Based on the new points-based system, in order for skilled workers to be granted a work visa, they must be able to speak fluent English and have a job offer at the required skill level from an approved UK sponsor.
Additionally, applicants are also required to secure a job with a minimum salary threshold of £25,600 (~S$45,500) per annum, with the salary requirements is lower for a few job categories with critical shortages, like nursing.
This points-based system is adopted from Australia, which also has stringent policies when it comes to hiring foreign workers.
In Australia, a foreign applicant needs to score a minimum of 60 points to get their visa granted, under its Skillselect system.
Based on this system, the applicants will be awarded points ranging from a variety of criteria like age, work experience, English language proficiency, educational qualifications and more.
As for the United States, they also have strict immigration policies in employing foreign labour as the country wants to only bring in immigrants with skills that are valuable to the US economy.
The employment-based visa comes in two-part – temporary visa classification and permanent immigration.
The temporary employment-based visa classifications allow employers to hire and petition for foreign nations for specific jobs and for a limited time only.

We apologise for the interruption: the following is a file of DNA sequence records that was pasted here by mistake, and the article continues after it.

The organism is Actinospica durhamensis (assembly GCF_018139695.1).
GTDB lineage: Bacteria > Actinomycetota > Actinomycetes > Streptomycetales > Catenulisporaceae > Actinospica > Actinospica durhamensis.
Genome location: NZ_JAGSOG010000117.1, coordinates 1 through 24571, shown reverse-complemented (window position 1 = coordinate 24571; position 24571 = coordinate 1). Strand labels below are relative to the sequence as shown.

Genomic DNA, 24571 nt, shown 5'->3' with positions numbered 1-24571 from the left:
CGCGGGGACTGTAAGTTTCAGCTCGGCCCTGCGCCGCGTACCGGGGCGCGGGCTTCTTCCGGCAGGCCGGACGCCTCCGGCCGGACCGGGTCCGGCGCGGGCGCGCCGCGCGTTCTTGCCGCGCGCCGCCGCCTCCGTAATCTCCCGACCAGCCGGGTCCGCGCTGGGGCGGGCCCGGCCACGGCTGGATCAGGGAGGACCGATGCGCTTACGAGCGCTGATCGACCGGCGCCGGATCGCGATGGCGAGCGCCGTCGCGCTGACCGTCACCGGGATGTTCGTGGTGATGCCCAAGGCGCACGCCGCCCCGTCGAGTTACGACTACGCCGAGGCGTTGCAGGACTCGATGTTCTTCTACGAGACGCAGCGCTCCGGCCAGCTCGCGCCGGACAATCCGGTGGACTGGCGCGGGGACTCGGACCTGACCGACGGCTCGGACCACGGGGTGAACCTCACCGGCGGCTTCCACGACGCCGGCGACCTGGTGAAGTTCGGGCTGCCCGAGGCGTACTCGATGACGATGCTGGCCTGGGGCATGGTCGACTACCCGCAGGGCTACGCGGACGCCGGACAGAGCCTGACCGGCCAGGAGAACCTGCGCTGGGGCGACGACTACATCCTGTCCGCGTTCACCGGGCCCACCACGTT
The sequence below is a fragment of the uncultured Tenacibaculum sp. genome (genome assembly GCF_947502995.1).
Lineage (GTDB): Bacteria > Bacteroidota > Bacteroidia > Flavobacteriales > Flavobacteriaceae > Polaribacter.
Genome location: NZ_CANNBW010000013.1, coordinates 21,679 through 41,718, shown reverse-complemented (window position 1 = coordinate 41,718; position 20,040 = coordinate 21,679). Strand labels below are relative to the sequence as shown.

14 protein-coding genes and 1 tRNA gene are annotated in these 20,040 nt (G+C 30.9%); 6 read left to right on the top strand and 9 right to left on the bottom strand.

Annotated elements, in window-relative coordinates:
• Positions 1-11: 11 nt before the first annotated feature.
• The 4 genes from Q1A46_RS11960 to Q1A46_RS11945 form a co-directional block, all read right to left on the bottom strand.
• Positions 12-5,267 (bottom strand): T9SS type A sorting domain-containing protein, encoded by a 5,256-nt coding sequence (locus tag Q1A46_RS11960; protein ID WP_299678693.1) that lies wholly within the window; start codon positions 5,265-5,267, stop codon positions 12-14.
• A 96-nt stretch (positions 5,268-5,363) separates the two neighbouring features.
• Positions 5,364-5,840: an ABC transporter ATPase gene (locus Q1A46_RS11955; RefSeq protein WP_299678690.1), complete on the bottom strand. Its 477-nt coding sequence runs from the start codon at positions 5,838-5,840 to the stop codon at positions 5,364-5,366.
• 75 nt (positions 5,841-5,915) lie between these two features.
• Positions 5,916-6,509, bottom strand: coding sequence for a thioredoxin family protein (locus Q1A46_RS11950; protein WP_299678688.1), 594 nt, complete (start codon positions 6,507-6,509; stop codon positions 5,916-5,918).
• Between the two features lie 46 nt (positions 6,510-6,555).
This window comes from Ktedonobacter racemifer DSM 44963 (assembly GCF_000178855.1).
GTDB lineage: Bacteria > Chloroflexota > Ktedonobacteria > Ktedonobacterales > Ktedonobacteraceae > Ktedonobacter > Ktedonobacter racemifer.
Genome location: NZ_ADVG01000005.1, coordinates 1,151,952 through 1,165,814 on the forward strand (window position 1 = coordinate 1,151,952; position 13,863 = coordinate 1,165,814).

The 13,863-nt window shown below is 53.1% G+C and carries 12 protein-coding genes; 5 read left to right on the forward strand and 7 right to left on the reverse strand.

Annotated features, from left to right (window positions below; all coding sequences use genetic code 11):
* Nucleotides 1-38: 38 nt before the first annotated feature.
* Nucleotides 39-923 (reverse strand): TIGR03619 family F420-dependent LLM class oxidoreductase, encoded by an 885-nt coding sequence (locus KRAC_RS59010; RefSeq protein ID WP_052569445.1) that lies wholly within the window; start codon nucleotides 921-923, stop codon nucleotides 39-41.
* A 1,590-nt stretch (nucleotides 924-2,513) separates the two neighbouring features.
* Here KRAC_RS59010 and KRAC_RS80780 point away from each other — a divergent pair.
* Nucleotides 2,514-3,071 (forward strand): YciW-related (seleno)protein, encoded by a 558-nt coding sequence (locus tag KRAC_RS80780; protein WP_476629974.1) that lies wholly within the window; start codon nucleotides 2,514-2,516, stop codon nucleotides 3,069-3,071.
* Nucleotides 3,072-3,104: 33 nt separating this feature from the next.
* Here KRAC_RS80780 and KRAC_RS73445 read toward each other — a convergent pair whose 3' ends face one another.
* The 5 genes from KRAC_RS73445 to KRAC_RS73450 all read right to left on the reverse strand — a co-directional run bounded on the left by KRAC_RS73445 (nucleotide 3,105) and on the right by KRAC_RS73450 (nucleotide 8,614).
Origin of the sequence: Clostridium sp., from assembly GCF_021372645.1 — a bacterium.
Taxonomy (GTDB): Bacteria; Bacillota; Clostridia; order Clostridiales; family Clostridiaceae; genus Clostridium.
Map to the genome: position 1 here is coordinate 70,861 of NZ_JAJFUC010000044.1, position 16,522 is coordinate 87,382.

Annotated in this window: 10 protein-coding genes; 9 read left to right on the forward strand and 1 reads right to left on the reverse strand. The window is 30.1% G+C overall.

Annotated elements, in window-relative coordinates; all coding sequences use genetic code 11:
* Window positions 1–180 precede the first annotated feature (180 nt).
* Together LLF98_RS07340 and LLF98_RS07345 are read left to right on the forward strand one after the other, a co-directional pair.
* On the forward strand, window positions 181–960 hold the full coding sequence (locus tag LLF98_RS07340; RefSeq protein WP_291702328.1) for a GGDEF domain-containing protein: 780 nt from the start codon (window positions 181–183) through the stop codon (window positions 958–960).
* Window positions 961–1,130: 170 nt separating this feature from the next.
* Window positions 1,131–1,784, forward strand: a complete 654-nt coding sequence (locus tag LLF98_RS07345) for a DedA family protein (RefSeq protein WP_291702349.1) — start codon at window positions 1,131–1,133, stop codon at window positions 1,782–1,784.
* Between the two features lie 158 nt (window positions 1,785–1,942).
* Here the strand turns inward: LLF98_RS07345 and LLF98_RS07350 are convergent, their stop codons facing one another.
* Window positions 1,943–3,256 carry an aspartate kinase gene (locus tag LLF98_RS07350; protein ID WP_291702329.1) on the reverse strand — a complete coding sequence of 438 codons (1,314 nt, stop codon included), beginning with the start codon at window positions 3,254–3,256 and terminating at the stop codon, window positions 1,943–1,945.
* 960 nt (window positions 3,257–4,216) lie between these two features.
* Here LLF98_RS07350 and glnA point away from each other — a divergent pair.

As for permanent immigration, it will be given to those who fall in certain categories like someone who poses “extraordinary ability” in limited industries like arts and science, members of professions holding advanced degrees, skilled workers with at least two years of training or experience, certain “special immigrants” like religious workers as well as individuals who will invest USD500, 000 to USD1 million in a job-creating enterprise that employs at least 10 full time US workers.
Since April last year, Japan’s amended its Immigration Control and Refugee Recognition Act to allow lower-skilled and semi-skilled foreign workers to be employed in the country.
Under the new Specified Skills (tokutei ginō) program, foreign workers with the status of Category I Specified Skilled Worker – which is limited to only 14 industries – will be entitled to live and work in Japan for a maximum of five years, without the presence of any family members.
In order for them to get the visa, the foreigners must sign an employment contract with a firm in one of the 14 industries and pass a language and basic-skills test.